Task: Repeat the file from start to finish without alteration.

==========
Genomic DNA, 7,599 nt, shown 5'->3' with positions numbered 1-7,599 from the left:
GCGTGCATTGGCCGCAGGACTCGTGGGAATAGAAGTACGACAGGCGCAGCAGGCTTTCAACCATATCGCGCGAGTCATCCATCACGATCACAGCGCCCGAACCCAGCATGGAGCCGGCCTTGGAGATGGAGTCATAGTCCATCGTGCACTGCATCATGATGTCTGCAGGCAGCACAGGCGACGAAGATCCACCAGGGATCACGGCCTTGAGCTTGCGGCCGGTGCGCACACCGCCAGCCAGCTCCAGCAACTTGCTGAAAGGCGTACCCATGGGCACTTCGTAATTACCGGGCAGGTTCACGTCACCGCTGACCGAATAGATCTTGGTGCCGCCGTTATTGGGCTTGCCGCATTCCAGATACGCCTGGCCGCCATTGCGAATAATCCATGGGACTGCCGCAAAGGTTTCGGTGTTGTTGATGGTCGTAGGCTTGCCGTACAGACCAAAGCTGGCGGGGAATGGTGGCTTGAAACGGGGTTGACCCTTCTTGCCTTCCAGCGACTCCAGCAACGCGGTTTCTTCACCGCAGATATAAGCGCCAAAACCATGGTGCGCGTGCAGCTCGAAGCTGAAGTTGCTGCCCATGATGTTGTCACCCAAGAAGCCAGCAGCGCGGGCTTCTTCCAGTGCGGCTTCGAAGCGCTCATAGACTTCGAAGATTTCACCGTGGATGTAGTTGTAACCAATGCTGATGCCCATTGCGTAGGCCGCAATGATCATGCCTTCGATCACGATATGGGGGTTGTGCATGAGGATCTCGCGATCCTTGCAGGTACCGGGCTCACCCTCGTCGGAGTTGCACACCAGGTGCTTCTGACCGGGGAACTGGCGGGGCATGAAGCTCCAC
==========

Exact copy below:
Genomic DNA, 7,599 nt, shown 5'->3' with positions numbered 1-7,599 from the left:
GCGTGCATTGGCCGCAGGACTCGTGGGAATAGAAGTACGACAGGCGCAGCAGGCTTTCAACCATATCGCGCGAGTCATCCATCACGATCACAGCGCCCGAACCCAGCATGGAGCCGGCCTTGGAGATGGAGTCATAGTCCATCGTGCACTGCATCATGATGTCTGCAGGCAGCACAGGCGACGAAGATCCACCAGGGATCACGGCCTTGAGCTTGCGGCCGGTGCGCACACCGCCAGCCAGCTCCAGCAACTTGCTGAAAGGCGTACCCATGGGCACTTCGTAATTACCGGGCAGGTTCACGTCACCGCTGACCGAATAGATCTTGGTGCCGCCGTTATTGGGCTTGCCGCATTCCAGATACGCCTGGCCGCCATTGCGAATAATCCATGGGACTGCCGCAAAGGTTTCGGTGTTGTTGATGGTCGTAGGCTTGCCGTACAGACCAAAGCTGGCGGGGAATGGTGGCTTGAAACGGGGTTGACCCTTCTTGCCTTCCAGCGACTCCAGCAACGCGGTTTCTTCACCGCAGATATAAGCGCCAAAACCATGGTGCGCGTGCAGCTCGAAGCTGAAGTTGCTGCCCATGATGTTGTCACCCAAGAAGCCAGCAGCGCGGGCTTCTTCCAGTGCGGCTTCGAAGCGCTCATAGACTTCGAAGATTTCACCGTGGATGTAGTTGTAACCAATGCTGATGCCCATTGCGTAGGCCGCAATGATCATGCCTTCGATCACGATATGGGGGTTGTGCATGAGGATCTCGCGATCCTTGCAGGTACCGGGCTCACCCTCGTCGGAGTTGCACACCAGGTGCTTCTGACCGGGGAACTGGCGGGGCATGAAGCTCCAC